The European Space Agency flies parabolic flights on a specially-modified Airbus A300 aircraft, in order to research microgravity. The ESA flies campaigns of three flights on consecutive days, each flight flying about 30 parabolas, for a total of about 10 minutes of weightlessness per flight. The ESA campaigns are currently operated from Bordeaux - Mérignac Airport in France by the company Novespace, while the aircraft is operated by the Centre d'essais en Vol (CEV - French Test Flight Centre). The first ESA Zero-G flights were in 1984, using a NASA KC-135 aircraft in Houston, Texas. As of March 2006, the ESA has flown 43 campaigns. Other aircraft it has used include the Russian Ilyushin Il-76 MDK and French Caravelle.


In Austria, a company called Paul's Parabelflug offers parabolic flights, but they are prohibited from offering zero-g flights, and now offer only Martian and lunar gravity flights.
A company in Hungary briefly offered parabolic flights, but went out of business after only a few flights.
A Swedish company, Xero, planned to fly parabolic flights with the mammoth Ilyushin Il-76, but the person in charge of the project left the company, and the project was cancelled.

Ground-based reduced weight facilities

Ground-based facilities that produce reduced-weight conditions for research purposes are typically referred to as drop tubes or drop towers.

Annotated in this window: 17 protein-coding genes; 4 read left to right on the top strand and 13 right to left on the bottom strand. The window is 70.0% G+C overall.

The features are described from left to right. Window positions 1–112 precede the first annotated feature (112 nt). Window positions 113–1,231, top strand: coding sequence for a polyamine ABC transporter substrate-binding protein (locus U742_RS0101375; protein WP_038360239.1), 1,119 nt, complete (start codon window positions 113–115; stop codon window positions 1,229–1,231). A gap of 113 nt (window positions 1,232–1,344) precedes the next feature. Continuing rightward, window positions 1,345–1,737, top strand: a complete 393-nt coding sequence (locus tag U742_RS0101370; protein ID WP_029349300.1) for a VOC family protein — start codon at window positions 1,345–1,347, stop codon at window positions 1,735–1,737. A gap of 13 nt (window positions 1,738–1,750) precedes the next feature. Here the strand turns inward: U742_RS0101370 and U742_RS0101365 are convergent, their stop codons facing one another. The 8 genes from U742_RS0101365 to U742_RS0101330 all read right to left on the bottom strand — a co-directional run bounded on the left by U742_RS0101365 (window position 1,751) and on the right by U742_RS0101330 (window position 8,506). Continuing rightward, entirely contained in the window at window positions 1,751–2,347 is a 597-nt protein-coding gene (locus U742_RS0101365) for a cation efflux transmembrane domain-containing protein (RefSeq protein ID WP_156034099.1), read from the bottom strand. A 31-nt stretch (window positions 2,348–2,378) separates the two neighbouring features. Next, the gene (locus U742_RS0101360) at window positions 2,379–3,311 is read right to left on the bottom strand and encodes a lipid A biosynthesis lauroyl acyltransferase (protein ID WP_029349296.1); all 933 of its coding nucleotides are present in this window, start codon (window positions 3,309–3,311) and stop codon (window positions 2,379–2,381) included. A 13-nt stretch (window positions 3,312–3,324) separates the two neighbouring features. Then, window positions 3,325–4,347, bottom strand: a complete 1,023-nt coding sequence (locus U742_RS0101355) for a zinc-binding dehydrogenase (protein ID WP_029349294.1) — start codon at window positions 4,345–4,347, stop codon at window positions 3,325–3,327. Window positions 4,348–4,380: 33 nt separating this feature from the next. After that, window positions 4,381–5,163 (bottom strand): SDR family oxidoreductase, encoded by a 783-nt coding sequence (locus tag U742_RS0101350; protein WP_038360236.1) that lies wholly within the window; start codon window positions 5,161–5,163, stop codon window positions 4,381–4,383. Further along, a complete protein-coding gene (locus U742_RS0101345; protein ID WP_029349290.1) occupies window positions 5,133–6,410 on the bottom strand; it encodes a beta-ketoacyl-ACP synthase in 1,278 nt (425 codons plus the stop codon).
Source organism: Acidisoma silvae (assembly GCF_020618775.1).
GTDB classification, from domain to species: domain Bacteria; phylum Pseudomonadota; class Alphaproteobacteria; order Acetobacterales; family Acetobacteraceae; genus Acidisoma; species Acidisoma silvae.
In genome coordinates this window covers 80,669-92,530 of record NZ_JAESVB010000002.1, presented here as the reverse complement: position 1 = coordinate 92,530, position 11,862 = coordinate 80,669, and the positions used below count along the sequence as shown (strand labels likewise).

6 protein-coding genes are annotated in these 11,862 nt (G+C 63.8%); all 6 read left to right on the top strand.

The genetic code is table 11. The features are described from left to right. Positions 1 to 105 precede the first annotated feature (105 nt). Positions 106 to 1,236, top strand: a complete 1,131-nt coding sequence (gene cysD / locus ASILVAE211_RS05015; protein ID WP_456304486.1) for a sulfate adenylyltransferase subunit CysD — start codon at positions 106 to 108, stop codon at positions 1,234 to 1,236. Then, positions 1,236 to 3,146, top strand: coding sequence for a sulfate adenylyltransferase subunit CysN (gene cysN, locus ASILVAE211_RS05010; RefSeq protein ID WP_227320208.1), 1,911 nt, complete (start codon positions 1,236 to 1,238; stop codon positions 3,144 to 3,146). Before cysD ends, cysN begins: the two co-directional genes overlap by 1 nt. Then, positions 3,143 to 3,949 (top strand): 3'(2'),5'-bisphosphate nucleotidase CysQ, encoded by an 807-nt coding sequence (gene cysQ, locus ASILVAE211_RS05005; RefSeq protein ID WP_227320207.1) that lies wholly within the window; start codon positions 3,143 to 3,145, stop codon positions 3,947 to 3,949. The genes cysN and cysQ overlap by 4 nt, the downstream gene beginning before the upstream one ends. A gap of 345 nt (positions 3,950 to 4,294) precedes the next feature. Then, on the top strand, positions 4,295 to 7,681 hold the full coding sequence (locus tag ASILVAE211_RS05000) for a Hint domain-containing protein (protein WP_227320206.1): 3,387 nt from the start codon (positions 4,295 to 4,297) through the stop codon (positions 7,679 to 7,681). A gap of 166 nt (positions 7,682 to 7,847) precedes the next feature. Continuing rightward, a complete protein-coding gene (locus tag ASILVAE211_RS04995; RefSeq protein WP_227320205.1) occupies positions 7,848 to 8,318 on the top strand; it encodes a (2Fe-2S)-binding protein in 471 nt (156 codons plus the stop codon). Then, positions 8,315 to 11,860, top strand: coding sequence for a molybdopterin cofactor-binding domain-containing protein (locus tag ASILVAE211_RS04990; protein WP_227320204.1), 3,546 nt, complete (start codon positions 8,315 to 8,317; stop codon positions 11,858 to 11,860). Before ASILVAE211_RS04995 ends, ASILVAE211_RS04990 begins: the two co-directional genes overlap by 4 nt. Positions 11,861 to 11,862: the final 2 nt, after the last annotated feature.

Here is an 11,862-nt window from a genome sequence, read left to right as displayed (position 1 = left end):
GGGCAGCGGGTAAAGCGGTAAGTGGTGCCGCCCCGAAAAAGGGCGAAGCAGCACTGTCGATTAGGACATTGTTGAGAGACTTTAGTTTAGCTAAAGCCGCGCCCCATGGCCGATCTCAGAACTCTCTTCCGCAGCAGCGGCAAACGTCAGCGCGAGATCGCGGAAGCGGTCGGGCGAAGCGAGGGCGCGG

NASA drop facilities

NASA's Zero Gravity Facility, located at the Glenn Research Center in Cleveland, Ohio, is a 145-meter vertical shaft, largely below the ground, with an integral vacuum drop chamber, in which an experiment vehicle can have a free fall for a duration of 5.18 seconds, falling a distance of 132 meters. The experiment vehicle is stopped in approximately 4.5 meters of pellets of expanded polystyrene and experiences a peak deceleration rate of 65g.
Also at NASA Glenn is the 2.2 Second Drop Tower, which has a drop distance of 24.1 meters. Experiments are dropped in a Drag Shield, in order to reduce the effects of air drag. The entire package is stopped in a 3.3 meter tall air bag, at a peak deceleration rate of approximately 20g. While the Zero Gravity Facility conducts one or two drops per day, the 2.2 Second Drop Tower can conduct up to twelve drops per day.
NASA's Marshall Space Flight Center hosts another drop tube facility that is 105 meters tall and provides a 4.6 second free fall under near-vacuum conditions.
Humans cannot utilize these gravity shafts, as the deceleration experienced by the drop chamber would likely kill or seriously injure anyone using them; 20 g is about the highest deceleration that a fit and healthy human being can withstand momentarily without sustaining permanent injury.

Other facilities worldwide

Reduced weight in pilot training